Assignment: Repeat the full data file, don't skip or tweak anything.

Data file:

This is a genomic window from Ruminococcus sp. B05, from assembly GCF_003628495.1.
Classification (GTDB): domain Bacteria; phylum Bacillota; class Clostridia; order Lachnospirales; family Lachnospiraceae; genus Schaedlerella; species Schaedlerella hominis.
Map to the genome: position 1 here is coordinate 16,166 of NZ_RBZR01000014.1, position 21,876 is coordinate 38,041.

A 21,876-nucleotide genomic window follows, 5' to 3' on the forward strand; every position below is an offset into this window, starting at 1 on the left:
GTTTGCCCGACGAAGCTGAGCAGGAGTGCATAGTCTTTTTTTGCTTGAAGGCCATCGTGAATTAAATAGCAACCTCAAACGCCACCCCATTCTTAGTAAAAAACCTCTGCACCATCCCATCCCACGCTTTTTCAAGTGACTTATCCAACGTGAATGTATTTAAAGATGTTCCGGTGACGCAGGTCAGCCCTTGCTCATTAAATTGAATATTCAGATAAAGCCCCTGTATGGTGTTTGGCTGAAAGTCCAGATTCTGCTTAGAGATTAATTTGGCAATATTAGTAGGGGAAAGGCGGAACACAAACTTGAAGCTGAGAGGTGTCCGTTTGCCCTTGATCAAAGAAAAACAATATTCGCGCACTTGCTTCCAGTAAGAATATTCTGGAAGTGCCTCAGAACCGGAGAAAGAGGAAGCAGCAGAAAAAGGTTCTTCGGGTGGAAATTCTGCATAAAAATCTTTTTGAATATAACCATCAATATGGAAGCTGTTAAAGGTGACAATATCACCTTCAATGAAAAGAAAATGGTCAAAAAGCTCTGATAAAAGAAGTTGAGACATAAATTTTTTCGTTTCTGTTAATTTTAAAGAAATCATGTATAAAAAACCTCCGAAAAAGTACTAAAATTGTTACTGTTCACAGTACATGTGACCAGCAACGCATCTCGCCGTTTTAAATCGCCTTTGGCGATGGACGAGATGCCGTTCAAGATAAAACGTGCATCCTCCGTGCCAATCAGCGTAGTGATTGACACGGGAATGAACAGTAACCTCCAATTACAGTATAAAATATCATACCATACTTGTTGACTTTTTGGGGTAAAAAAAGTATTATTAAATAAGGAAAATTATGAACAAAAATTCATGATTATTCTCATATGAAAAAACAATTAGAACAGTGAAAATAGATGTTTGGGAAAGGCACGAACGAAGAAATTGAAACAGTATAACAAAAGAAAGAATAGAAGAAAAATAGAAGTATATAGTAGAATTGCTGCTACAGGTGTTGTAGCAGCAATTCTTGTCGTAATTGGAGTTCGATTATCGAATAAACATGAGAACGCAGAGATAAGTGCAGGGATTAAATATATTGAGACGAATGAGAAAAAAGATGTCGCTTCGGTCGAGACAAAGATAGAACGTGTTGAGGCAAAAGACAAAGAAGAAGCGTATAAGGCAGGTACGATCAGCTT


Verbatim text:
This is a genomic window from Ruminococcus sp. B05, from assembly GCF_003628495.1.
Classification (GTDB): domain Bacteria; phylum Bacillota; class Clostridia; order Lachnospirales; family Lachnospiraceae; genus Schaedlerella; species Schaedlerella hominis.
Map to the genome: position 1 here is coordinate 16,166 of NZ_RBZR01000014.1, position 21,876 is coordinate 38,041.

A 21,876-nucleotide genomic window follows, 5' to 3' on the forward strand; every position below is an offset into this window, starting at 1 on the left:
GTTTGCCCGACGAAGCTGAGCAGGAGTGCATAGTCTTTTTTTGCTTGAAGGCCATCGTGAATTAAATAGCAACCTCAAACGCCACCCCATTCTTAGTAAAAAACCTCTGCACCATCCCATCCCACGCTTTTTCAAGTGACTTATCCAACGTGAATGTATTTAAAGATGTTCCGGTGACGCAGGTCAGCCCTTGCTCATTAAATTGAATATTCAGATAAAGCCCCTGTATGGTGTTTGGCTGAAAGTCCAGATTCTGCTTAGAGATTAATTTGGCAATATTAGTAGGGGAAAGGCGGAACACAAACTTGAAGCTGAGAGGTGTCCGTTTGCCCTTGATCAAAGAAAAACAATATTCGCGCACTTGCTTCCAGTAAGAATATTCTGGAAGTGCCTCAGAACCGGAGAAAGAGGAAGCAGCAGAAAAAGGTTCTTCGGGTGGAAATTCTGCATAAAAATCTTTTTGAATATAACCATCAATATGGAAGCTGTTAAAGGTGACAATATCACCTTCAATGAAAAGAAAATGGTCAAAAAGCTCTGATAAAAGAAGTTGAGACATAAATTTTTTCGTTTCTGTTAATTTTAAAGAAATCATGTATAAAAAACCTCCGAAAAAGTACTAAAATTGTTACTGTTCACAGTACATGTGACCAGCAACGCATCTCGCCGTTTTAAATCGCCTTTGGCGATGGACGAGATGCCGTTCAAGATAAAACGTGCATCCTCCGTGCCAATCAGCGTAGTGATTGACACGGGAATGAACAGTAACCTCCAATTACAGTATAAAATATCATACCATACTTGTTGACTTTTTGGGGTAAAAAAAGTATTATTAAATAAGGAAAATTATGAACAAAAATTCATGATTATTCTCATATGAAAAAACAATTAGAACAGTGAAAATAGATGTTTGGGAAAGGCACGAACGAAGAAATTGAAACAGTATAACAAAAGAAAGAATAGAAGAAAAATAGAAGTATATAGTAGAATTGCTGCTACAGGTGTTGTAGCAGCAATTCTTGTCGTAATTGGAGTTCGATTATCGAATAAACATGAGAACGCAGAGATAAGTGCAGGGATTAAATATATTGAGACGAATGAGAAAAAAGATGTCGCTTCGGTCGAGACAAAGATAGAACGTGTTGAGGCAAAAGACAAAGAAGAAGCGTATAAGGCAGGTACGATCAGCTT